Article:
Chapter Summaries

MongoDB for Jobseekers by Justin Jenkins

Chapter 1: Why MongoDB? – This chapter will start off with a brief history of databases, and how MongoDB and its Document Modal are different, as well as how these differences make it so powerful and popular.

Chapter 2: MongoDB Jobs and Roles – This chapter is dedicated to providing some context and explanation of different job roles available to those with MongoDB experience as well as what sections of this book you might want to pay particular attention to, based on each particular job role.

Chapter 3: Getting Started – In this chapter, we will cover installing MongoDB Server on various different operating systems, as well as Docker and MongoDB’s Cloud service Atlas. Additionally, we will walk through installing the MongoDB Shell, Tools and the official GUI MongoDB Compass.

Chapter 4: A Better Way to Store Data – Documents – In this chapter, we will cover some key details about Documents, rules you should know, and most importantly, some examples of real-life data put into Documents that will help you understand how you might put your own data into Documents.

Chapter 5: Let’s Do It – Create, Update and Delete Documents – By the end of this chapter, you will have a basic idea of how to create, update and delete documents within MongoDB. We will also discuss how to do each of these actions to multiple documents at one time.

Chapter 6: Getting What You Want – Querying – By the end of this chapter, you should be comfortable with querying MongoDB using various query operators, have an understanding of the core concepts of querying with MongoDB, as well as tools that you can use to deal with unique challenges such as case sensitively in MongoDB.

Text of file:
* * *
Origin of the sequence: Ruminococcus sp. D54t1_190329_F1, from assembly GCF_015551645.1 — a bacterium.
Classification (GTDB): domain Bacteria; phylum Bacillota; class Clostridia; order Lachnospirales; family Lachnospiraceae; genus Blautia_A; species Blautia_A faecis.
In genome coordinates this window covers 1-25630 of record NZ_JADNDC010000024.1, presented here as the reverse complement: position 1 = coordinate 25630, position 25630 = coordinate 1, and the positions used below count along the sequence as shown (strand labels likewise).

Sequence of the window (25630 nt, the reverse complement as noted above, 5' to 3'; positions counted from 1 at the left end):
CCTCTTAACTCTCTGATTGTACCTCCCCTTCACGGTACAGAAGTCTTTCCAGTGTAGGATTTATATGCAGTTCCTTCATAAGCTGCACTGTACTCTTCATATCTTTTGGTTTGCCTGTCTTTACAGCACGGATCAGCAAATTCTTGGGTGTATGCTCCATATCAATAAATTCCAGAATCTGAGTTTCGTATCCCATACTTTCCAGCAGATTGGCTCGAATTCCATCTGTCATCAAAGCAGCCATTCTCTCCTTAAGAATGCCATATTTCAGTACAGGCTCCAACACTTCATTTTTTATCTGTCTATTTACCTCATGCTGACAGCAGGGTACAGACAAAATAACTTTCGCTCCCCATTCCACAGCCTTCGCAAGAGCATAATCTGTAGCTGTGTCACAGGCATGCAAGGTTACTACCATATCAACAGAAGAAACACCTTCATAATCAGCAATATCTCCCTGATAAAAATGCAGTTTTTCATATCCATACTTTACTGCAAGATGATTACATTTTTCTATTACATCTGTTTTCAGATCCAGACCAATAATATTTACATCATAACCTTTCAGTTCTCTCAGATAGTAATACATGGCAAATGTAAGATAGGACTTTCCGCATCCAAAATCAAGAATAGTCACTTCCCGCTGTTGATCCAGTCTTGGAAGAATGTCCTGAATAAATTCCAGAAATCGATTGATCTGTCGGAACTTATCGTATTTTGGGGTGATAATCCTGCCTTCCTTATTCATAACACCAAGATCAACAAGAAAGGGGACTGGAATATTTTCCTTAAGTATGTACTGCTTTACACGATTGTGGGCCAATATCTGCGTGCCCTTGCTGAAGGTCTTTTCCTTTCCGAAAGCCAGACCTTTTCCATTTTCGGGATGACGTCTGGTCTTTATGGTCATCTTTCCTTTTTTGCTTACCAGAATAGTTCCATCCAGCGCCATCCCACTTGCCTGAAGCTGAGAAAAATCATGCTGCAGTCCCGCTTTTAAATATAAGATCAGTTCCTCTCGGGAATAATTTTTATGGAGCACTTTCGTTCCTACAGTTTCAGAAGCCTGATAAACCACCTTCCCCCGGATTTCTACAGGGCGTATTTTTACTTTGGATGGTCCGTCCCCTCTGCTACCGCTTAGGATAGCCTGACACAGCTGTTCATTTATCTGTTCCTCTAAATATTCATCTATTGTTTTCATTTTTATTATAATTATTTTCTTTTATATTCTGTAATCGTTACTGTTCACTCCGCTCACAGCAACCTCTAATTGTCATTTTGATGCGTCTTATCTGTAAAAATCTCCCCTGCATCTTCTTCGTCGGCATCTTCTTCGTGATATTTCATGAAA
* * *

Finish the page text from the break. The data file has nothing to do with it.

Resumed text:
Chapter 7: Complex Data, Made Simple – MongoDB’s document model allows us to store much more complex data than legacy databases, by using arrays and embedded documents. These data types give us a lot of flexibility, but with flexibility can come complexity. Fortunately, the MongoDB Query API provides robust tools for dealing with these complex types. By the end of this chapter, you should have a solid understanding of how to perform typical queries to find and modify arrays as well as embedded objects. Additionally, you will have a high-level understanding of the many MongoDB operators available for these data types, and how to use them.

Chapter 8: The MongoDB Aggregation Framework – For more complex cases, MongoDB offers what is called the Aggregation Framework, which allows a structured way to formulate a series of steps, called a “pipeline”, to get back just the data you need. In this chapter, we will discuss this framework and dive into some examples of its use. Covering the Aggregation Framework in-depth is beyond the scope of this book. However, by the end of this chapter, you should have a solid idea of how the framework works and how you can use it to fit your needs.

Chapter 9: Planning for Performance – Collections and Indexes – In this chapter, we will explain what an index is, how MongoDB uses indexes, different index types, different collection types, and how to create, configure and delete indexes and collections. By the end of this chapter, you should have a solid foundation of indexing and collection options in MongoDB and lots of areas you can look further into, if you want to learn more.

Chapter 10: Getting In and Getting Out – Data Migration – By the end of this chapter, you should feel comfortable with importing and exporting in MongoDB using MongoDB Compass, MongoDB Database Tools as well as scripting methods. Additionally, you will have a good idea of how to transfer data between collections and databases.